However undesirable from a theoretical point of view, I currently consider this as the end point of my quest, considering the fact that tables with footnotes and parallel nesting tables might be rare in the wild. Anyway, I hope to have found a solution for this problem before I’ll have to tackle it (or rather hope that FOP will soon have its footnote treatment properly fixed). In the mean time, I welcome any comments!

Wrapping up: conclusion and files

When processing PDF output from XML documents with FOP 0.92+, a serious drawback is the omission of footnotes occurring in tables or lists. In this post, 2 possible strategies were explored to circumvent the problem:

  1. "relative endnotes" approach: convert footnotes in tables or lists to endnotes to the affected table or list
    pro contra
    simple limited: footnotes appear as relative endnotes
      FOP hangs when the number of footnotes grows too large
  2. "relative footnotes" approach: convert tables or lists with footnotes to stacks of atomic tables or lists with relative endnotes
    pro contra
    footnotes appear as genuine footnotes verbose, complex
      conceptual problem with parallel nesting tables

Get the files

XML and XSLT files illustrating the "relative footnotes" approach can be found here. This zip file contains following files:

  1. notetest.xml: a sample XML file containing 6 cases with reference solutions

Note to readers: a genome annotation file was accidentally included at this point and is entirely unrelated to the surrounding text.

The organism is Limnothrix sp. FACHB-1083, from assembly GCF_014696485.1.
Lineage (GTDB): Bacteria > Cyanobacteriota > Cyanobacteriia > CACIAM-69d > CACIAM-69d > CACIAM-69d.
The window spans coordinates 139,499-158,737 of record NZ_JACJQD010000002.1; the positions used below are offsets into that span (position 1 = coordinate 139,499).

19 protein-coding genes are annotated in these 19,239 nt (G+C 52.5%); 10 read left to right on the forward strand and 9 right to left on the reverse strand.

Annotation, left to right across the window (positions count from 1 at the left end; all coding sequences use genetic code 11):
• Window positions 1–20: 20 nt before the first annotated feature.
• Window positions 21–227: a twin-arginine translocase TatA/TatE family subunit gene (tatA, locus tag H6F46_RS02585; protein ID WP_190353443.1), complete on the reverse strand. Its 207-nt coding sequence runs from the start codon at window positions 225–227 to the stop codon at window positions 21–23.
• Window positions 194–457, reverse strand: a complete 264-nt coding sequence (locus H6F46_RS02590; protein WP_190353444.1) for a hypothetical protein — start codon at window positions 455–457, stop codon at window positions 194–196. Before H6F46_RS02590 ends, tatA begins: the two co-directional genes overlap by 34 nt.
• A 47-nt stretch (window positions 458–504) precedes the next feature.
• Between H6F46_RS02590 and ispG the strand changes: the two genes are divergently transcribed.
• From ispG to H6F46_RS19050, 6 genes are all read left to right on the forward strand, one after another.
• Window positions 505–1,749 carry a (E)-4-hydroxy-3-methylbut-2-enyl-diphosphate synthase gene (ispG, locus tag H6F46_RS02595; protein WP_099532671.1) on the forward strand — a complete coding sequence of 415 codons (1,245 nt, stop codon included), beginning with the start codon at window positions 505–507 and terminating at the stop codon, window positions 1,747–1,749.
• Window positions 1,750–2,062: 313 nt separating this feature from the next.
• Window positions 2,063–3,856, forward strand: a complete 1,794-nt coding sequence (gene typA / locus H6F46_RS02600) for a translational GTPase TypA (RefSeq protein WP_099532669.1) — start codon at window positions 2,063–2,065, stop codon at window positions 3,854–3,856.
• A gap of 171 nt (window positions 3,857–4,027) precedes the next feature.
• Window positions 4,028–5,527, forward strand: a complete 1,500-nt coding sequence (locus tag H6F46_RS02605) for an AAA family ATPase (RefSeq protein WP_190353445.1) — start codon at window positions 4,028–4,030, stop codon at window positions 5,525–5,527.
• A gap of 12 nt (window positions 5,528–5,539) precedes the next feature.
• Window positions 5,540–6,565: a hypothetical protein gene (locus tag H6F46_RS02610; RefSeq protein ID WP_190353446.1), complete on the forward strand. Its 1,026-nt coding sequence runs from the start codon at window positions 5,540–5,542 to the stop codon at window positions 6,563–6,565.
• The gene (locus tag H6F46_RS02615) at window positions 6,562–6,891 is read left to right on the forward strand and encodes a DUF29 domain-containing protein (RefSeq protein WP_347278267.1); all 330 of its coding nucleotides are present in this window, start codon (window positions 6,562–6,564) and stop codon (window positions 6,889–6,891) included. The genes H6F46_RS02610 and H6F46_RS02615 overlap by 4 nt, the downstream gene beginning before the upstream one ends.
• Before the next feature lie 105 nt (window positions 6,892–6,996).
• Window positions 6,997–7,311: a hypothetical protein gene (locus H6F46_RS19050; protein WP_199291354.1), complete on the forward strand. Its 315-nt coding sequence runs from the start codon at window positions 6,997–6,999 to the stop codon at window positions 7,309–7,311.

2. notetest2.xml: a less carefully compiled sample XML file
  3. notetest.xsl: an XSLT stylesheet demonstrating the "relative footnotes" technique

The XSLT stylesheet will only apply the "relative footnotes" technique to tables or lists with footnotes, but currently doesn’t apply any internal optimisation to the latter (as suggested above).

In the XSLT stylesheet, the sub-optimal treatment of parallel nesting tables is kept as a kind of stub for further work.

Any comments are much appreciated!

4 Responses to Rendering footnotes in tables and lists with FOP

  1. This is an interesting workaround, however it won’t work if the table or list-block extends past one page. If I am wrong, let me know. I am looking at implementing markers as a work-around.

    • rvdb says:

      No, I think it works even then: both test files (notetest1.xml and notetest2.xml) contain examples, I believe. Could you expand on what you believe goes wrong? If you have documentation about your markers-approach, I’d be interested to read about it (or link from my post).

      Nevertheless, if you have the chance: do update to FOP-1.0, which has fixed this issue of disappearing footnotes that triggered my post.

      • Hi, I spent a few hours working on the marker approach. I got it working, except for one issue. If there is more than one footnote on the page, the text bleeds into each other on the footnote. So I scraped that idea. I think your work-around will work for list items, but tables are my big issue. Since neither 0.95 and 1.0 do not support table-continued, I put almost all my paras in a table and use a system of markers to display “Para Title – Continued”, which is an output requirement.

        As for updating to 1.0: My project is huge, which was originally updated from 0.20. However, updating is not out-of-the question. But when I tried running my footnotes in my tables, they still didn’t work in 1.0 either. I will give your sample a try and see if I can repo the problem. Thx

  2. Ok, so I ran some test with your examples. I like your approach. I have a number of tricks I use in FOP to get my output. Unfortunately how I render my tables with markers would not allow me to use this approach.I see you output a table for each row. This would throw off my markers :(. Nevertheless, an excellent work-around for others.